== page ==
Brief leaders' meeting marks start of intense Stormont talks process
STORMONT'S main parties appear ready to focus on striking a deal to restore devolution even though yesterday's leaders' meeting with the two governments lasted a mere 25 minutes.
It was unclear why the first meeting of the ramped up process concluded so quickly but Sinn Féin deputy leader Michelle O'Neill said the roundtable failed to reflect the intensification of the process recently signalled by the two governments.
A statement on Sunday from Taoiseach Leo Varadkar and British Prime Minister Theresa May spoke of a "genuine but narrow window of opportunity" to reach agreement.
The premiers' joint remarks followed last week's assessment of progress in the talks so far by Tanáiste Simon Coveney and Secretary of State Karen Bradley.
A number of working groups examining various issues relating to any restored institutions have been meeting in recent weeks but the governments are hoping there will now be greater engagement between the parties at leadership level.
Speaking after yesterday's meeting, Ms O'Neill said it was time to move beyond the "constructive engagement" that the two governments had spoken of to "delivering to bring about an assembly and executive again".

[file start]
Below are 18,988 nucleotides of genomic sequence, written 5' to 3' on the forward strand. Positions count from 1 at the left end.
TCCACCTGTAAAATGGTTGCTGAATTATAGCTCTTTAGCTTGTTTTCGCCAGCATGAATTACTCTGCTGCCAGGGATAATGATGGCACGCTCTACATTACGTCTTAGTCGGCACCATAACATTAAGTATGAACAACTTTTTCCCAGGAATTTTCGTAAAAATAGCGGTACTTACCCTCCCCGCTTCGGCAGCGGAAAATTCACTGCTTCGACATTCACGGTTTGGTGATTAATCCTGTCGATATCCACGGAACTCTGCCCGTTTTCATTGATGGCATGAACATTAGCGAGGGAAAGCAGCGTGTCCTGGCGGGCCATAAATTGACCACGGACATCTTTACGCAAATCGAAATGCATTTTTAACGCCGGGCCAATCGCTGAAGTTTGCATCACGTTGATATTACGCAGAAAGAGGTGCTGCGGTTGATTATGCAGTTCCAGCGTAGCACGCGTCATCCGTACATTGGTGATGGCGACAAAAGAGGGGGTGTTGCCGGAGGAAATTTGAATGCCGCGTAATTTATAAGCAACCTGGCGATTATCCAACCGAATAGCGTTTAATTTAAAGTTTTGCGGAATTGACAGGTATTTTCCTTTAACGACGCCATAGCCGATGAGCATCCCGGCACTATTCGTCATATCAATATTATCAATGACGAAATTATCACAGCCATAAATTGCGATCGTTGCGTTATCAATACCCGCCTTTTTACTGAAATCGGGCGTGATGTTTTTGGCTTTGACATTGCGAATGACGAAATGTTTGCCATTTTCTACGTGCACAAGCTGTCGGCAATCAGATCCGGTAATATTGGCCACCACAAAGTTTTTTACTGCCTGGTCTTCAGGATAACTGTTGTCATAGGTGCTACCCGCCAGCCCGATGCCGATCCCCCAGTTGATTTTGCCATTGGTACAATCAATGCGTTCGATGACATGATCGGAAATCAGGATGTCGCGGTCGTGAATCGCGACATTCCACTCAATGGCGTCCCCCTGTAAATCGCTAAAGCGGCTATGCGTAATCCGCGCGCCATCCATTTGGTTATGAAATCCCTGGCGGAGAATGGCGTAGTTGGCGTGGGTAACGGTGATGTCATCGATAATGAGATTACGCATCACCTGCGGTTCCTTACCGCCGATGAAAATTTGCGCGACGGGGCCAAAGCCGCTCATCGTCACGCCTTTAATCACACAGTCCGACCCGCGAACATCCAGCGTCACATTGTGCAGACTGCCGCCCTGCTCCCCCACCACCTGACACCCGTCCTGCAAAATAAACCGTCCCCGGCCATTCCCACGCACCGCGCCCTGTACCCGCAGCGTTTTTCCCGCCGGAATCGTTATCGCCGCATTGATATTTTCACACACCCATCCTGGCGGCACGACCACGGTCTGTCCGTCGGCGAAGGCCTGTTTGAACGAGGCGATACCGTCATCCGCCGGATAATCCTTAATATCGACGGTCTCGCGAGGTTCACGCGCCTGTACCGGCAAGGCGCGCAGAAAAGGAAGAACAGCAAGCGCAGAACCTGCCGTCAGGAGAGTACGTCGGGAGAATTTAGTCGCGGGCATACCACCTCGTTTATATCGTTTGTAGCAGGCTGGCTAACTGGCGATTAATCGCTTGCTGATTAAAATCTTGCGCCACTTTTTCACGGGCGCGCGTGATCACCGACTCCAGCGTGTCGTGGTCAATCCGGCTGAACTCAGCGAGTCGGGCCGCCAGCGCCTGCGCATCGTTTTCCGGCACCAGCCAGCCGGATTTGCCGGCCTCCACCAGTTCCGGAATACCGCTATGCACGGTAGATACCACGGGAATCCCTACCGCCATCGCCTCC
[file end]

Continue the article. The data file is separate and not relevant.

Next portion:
"Success would look like an executive and assembly that delivers for all citizens and implementation of previous agreements – that is what we are determined to achieve in this new phase," she said.
"We have an opportunity here and we should take it."
The Mid Ulster MLA said Sinn Féin's preferred outcome from the negotiations was "absolutely reasonable".
DUP leader Arlene Foster said her party was "constructively engaging" in the talks.
"I very much hope that we can continue in the constructive way that we have been engaging and we can find a way forward," she said.
"We are up for finding a way forward as quickly as possible. It has to be a balanced way forward and one that everyone in society can sign up to."
Colum Eastwood said the SDLP was up for "radical change" but that a deal needed to be finalised before the end of the month.
"We know from bitter experience what the summer can bring in Northern Ireland, we know the political difficulties that we are going to face in September and October, now is the time to do it, we have no more excuses," he said.
Ulster Unionist leader Robin Swann said it would be a "missed opportunity" if the process did not get into the "nitty-gritty".
"We have a short window here to actually solve the problems which are preventing this place from being restored," he said.